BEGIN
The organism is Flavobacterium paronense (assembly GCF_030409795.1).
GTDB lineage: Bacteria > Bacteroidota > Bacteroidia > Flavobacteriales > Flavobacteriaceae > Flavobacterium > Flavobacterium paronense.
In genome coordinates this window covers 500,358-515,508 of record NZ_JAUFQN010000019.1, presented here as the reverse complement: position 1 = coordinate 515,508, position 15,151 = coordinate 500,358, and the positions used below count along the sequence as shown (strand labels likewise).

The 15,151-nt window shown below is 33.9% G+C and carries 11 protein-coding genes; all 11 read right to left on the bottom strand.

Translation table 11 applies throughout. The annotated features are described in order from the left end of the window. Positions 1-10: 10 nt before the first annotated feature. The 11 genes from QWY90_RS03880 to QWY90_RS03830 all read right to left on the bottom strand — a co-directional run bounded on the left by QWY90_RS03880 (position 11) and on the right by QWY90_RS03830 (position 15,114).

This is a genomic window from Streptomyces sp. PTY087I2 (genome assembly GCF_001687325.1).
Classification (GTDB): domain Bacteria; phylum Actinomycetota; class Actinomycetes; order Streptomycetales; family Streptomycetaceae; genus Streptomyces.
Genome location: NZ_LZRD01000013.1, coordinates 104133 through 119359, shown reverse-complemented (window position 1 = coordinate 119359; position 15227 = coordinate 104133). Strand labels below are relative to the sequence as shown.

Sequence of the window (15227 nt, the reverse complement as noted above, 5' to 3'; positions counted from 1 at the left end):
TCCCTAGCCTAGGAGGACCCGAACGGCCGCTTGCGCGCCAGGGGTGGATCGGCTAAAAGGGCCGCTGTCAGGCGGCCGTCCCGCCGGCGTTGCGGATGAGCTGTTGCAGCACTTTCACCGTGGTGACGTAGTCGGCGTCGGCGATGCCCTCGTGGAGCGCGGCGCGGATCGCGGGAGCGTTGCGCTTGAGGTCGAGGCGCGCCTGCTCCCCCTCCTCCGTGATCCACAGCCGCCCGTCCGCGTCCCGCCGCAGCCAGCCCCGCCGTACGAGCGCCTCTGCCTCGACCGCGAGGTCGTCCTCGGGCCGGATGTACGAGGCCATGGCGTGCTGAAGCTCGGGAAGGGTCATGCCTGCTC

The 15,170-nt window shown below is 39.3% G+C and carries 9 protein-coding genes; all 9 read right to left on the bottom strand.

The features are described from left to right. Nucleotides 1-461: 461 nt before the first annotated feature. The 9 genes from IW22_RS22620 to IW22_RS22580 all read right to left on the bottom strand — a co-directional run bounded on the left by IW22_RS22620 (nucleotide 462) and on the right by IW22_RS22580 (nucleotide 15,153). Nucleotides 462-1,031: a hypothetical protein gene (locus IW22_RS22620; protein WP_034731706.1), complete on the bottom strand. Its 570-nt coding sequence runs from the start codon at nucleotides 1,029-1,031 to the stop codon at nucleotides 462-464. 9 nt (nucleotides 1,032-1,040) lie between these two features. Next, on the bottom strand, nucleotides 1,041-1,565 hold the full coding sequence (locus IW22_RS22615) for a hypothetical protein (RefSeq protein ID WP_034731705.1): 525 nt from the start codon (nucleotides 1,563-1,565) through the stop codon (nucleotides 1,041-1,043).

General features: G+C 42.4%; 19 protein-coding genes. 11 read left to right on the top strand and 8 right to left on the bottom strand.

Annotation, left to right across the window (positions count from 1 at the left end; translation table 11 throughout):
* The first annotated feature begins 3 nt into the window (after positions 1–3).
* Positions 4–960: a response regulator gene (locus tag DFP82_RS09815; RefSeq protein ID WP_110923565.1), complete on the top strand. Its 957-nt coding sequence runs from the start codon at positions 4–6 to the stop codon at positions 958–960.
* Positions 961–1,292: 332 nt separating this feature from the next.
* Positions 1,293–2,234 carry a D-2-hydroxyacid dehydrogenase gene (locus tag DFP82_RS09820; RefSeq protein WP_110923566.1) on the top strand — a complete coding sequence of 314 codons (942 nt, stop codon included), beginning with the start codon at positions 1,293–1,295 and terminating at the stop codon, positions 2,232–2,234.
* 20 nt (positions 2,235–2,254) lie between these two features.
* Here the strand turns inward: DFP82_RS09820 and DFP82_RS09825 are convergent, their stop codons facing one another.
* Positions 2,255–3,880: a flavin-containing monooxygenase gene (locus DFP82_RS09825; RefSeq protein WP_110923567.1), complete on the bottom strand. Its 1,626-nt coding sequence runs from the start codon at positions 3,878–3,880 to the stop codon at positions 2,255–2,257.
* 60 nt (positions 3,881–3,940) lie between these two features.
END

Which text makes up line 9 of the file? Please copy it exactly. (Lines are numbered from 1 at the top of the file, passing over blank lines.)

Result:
Sequence of the window (15227 nt, the reverse complement as noted above, 5' to 3'; positions counted from 1 at the left end):